Firefighter Application Form Opening Advice
Having served 17 years in the Fire Service I would like to think that I am suitably qualified to offer firefighter application form help.
In this article I will provide you with some easy-to-follow tips that will improve the responses you provide to the competency based questions that form part of the firefighter application form.
To begin with it is important that I explain briefly how your form will be assessed.
In a nutshell, the person marking your firefighter application form will have many forms to assess. Whilst they will be thorough in how they assess the forms they do have a timeline to meet; therefore, it will work to your advantage if your form ticks the following boxes:
1. Your form is neat, tidy, east to read, concise and relevant.
The only way to achieve the first objective (above) is to take your time when completing the form. Do not rush it! Unless you have a very tight deadline to meet I would suggest spending a couple of evenings during the week completing your form. Try as hard as possible to make your firefighter application form easy to assess.
2. Your form includes keywords and phrases from the PQAs.
The Firefighter PQAs
The firefighter PQAs are called the Personal Qualities and Attributes and are basically the key qualities that are required to become a firefighter in the UK. They cover different areas such as an ability to work as part of a team, being open to change and being able to work with people from all walks of life. When creating your responses to the competency based questions I strongly recommend that you incorporate keywords and phrases from the assessable PQA in your responses.
So, for example, the PQA for openness to change includes the following phrase:
Accepts change both within the Fire and Rescue Service and in their own role and adapts effectively (e.g. willingly participates in community fire safety activities).
When creating your response to the application form question that assesses openness to change I would include the following keywords and phrases in my response:
I understand the need for change in the Fire Service.
I openly accept change and embrace it.
I have the ability to adapt to changing environments.
Of course, you will need to provide evidence of where you meet the personal quality and attribute that is being assessed; however, hopefully you can begin to see why it is so important to make the assessors job easy when they are marking your form. If the person assessing your form reads your responses and keywords and phrases from the PQAs jump out at the them, you are far more likely to score higher.
Sample Response for the PQA ‘Openness to Change’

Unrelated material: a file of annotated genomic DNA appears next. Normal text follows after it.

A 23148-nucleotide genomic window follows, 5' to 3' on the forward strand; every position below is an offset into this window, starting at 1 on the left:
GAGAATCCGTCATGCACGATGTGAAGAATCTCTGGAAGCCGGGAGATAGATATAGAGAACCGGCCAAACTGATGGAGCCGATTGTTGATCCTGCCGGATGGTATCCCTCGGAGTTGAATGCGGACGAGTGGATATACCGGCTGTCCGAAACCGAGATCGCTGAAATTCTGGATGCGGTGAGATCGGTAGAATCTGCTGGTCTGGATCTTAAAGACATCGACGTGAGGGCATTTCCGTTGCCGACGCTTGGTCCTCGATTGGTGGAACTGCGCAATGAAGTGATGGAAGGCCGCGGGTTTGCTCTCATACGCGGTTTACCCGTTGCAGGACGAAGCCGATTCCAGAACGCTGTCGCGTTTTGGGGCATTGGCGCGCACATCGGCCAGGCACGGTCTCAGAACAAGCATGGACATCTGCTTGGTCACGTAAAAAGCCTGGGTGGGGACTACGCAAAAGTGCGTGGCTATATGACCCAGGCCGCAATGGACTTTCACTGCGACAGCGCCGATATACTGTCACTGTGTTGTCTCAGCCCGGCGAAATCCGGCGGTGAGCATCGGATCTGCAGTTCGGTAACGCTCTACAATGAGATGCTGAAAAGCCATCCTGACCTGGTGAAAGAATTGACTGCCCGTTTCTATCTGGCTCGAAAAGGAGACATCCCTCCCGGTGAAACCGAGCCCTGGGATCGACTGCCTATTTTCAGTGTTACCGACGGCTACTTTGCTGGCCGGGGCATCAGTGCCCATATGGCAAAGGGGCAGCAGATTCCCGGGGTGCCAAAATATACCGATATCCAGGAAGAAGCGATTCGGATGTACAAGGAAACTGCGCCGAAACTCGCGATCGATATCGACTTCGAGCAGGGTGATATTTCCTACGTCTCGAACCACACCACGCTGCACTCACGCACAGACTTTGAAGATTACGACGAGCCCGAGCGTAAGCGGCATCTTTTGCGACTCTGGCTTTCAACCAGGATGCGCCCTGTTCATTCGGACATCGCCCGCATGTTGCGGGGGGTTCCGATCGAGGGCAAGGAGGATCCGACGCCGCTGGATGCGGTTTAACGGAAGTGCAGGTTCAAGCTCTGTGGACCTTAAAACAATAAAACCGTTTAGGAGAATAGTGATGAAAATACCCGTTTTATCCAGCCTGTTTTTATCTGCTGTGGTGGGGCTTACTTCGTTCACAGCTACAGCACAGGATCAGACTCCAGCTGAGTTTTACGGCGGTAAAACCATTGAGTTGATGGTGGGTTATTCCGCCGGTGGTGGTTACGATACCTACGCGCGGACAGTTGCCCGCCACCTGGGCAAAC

Let’s take a quick look at a sample response for the PQA ‘openness to change’. I have highlighted the keywords and phrases for you from the PQA in the response: Being open to change and actively supporting it.
“Please describe a situation where you have had to change the way you do something following a change imposed by someone in authority.”
What did you do?
Whilst working in my current job as an Army soldier my Sergeant wanted to reorganise our team and change everyone’s roles and responsibilities as the Regiment were taking on newly qualified Soldiers. The Regiment was performing well but I looked upon this as an opportunity to see if we could progress the organisation further. I fully supported my Sergeant and offered to assist him in the process of change. I willingly accepted working in a different role and looked to identify ways to support the required change. I was unsure of some of the working practices so I took the time to read the relevant training manuals so that I was fully conversant with the required working practices.
Change and continuous improvement is important if an organisation is going to keep on top of its game. I embrace change and look at it as a positive thing. I was aware the changes would make an impact on my role and I needed to know my new working practices so I could do my job effectively. Learning the new working practices from the training manual also allowed me to brief my colleague who was unsure of the steering drill and explain the reasons for this new practice.
What Happened As A Result?
The end result was that everybody understood the need for change in order to help the Army progress. After training together everybody settled into their new roles. The change had been a success as we passed our test exercises. I now also knew a lot more about the Regiment than I had previously done having tried new and different work. The team now works better together.
You can see that the highlighted keywords and phrases are taken from the personal quality and attribute for openness to change. If you follow the above tip when completing your firefighter application form then you will have far greater chance of success.
See here to find out more about how to complete the firefighter application form.
I also offer a firefighter application form checking service. Whilst I will not create your answers for you, I will assess your form and make recommendations for improvement where I feel it requires it.
Good luck in completing your firefighter application form.
Fire Officer with Kent Fire and Rescue Service – (1993-2009)
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